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A Reliable Murine Chronic Wound Model
Adriana C. Panayi, M.D., Ph.D., Yori Endo, M.D., Mehran Karvar, M.D., Prerana Sensharma, M.S., Valentin Haug, M.D., Siqi Fu, M.D., Bobin Mi, M.D., Yang An, M.D., Dennis P. Orgill, M.D., Ph.D..
Brigham and Women's Hospital, Boston, MA, USA.

PURPOSE: Investigators have struggled to produce a reliable chronic wound model. Recent progress with antioxidant enzyme inhibitors shows promise, but mortality rates are high. We modified the dosage and administration of an antioxidant enzyme inhibitor regimen to reduce mortality, while inducing a chronic wound environment.
METHODS: Dorsal wounds were created in 47 11-week-old db/db mice. The wound redox environment was altered in 32 mice using catalase (ATZ) and glutathione peroxidase (MSA) inhibitors. 16 mice received a collagen-glycosaminoglycan scaffold (ATZ+MSA+CGS) and 16 received a standard occlusive dressing (ATZ+MSA). 15 mice served as a db/db control (Untreated).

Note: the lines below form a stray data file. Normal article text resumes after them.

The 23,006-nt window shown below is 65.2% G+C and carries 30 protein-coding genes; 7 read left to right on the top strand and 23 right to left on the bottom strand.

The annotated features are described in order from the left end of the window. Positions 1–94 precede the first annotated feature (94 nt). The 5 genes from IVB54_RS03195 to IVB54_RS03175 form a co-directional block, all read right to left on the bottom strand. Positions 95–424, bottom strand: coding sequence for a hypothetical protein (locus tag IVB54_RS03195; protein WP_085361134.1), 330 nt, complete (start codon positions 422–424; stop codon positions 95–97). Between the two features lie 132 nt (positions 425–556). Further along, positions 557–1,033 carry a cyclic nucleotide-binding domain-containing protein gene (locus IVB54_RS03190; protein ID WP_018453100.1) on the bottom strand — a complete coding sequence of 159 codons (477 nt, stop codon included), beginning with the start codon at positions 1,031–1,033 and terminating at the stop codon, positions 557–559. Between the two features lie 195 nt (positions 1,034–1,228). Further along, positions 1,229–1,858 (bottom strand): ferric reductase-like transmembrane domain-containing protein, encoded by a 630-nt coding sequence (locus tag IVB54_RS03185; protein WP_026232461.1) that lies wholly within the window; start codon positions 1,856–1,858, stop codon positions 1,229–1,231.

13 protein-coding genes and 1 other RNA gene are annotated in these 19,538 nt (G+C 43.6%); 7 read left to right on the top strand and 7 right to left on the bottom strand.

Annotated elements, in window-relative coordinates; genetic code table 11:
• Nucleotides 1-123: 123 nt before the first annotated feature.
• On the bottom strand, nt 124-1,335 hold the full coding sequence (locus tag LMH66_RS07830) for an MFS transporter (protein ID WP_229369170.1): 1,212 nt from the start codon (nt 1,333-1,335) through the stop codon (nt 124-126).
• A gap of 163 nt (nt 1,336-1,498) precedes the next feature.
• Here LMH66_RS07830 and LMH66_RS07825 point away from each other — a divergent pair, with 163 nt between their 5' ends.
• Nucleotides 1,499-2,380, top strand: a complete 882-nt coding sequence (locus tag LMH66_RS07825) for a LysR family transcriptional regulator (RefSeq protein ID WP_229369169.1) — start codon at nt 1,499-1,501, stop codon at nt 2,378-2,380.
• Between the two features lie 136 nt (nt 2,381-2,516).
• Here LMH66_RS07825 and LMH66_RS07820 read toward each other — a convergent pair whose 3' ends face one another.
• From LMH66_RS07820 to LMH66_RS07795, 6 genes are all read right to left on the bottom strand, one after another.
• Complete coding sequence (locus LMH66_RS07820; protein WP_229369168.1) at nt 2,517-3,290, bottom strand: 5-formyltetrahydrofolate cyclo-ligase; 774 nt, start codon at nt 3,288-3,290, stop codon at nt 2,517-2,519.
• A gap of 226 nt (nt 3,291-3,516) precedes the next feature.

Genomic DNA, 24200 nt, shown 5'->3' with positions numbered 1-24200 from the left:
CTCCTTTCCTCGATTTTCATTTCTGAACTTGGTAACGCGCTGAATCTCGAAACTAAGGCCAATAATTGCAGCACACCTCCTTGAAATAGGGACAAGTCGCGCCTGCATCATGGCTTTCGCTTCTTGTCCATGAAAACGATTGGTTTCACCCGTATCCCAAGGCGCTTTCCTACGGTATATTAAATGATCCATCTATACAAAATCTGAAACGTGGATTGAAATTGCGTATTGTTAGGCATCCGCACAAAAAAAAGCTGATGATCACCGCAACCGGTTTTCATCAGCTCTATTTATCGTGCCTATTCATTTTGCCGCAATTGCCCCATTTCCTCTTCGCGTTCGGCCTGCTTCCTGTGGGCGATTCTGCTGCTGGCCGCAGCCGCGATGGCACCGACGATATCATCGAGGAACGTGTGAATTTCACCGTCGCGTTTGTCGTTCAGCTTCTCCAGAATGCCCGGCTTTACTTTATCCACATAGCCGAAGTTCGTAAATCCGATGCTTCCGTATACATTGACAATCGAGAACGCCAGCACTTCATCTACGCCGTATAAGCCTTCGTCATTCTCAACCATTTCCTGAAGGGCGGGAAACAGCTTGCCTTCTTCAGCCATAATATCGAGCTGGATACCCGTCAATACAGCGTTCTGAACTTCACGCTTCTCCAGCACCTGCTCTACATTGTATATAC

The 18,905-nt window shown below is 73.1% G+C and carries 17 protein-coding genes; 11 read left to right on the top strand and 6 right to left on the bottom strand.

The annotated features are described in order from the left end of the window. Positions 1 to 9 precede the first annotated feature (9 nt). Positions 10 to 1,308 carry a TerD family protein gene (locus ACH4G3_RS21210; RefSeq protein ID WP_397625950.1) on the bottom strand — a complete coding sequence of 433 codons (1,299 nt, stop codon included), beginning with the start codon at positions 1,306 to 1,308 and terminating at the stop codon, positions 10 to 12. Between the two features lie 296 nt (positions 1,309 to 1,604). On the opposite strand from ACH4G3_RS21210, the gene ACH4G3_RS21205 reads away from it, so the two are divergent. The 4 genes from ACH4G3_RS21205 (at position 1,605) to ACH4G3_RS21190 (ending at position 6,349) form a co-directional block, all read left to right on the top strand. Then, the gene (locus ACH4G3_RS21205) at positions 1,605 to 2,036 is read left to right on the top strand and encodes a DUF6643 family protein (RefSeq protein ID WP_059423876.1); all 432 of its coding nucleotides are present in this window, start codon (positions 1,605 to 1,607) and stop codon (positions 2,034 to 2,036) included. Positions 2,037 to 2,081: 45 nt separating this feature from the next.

RESULTS: A chronic wound model was demonstrated, with no animal deaths. The model showed delayed wound contraction and poor scaffold engraftment. The ATZ+MSA treated groups had significantly higher levels of cellular infiltration, collagen deposition, keratinocytes and leucocyte infiltration than the Untreated group. Angiogenesis was significantly higher in the ATZ+MSA treated groups, but the blood vessels were shown to be immature and friable.
CONCLUSION: This study successfully induced a chronic wound in 11-week-old db/db mice. The two in vivo groups treated with the antioxidant enzyme inhibitors appeared to be arrested in the inflammatory stage, while the control group progressed to the maturation phase and ultimately remodeling. Scaffold engraftment was poor, replicating in a mouse what is seen in patients. This model may be instrumental for the development of new wound therapeutics


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